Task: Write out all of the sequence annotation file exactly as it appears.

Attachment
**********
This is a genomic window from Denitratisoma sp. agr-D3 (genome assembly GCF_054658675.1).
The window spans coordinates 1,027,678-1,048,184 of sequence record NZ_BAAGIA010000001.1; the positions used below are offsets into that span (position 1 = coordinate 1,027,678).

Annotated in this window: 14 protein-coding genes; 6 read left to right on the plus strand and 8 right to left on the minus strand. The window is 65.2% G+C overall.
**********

This is a genomic window from Denitratisoma sp. agr-D3 (genome assembly GCF_054658675.1).
The window spans coordinates 1,027,678-1,048,184 of sequence record NZ_BAAGIA010000001.1; the positions used below are offsets into that span (position 1 = coordinate 1,027,678).

Annotated in this window: 14 protein-coding genes; 6 read left to right on the plus strand and 8 right to left on the minus strand. The window is 65.2% G+C overall.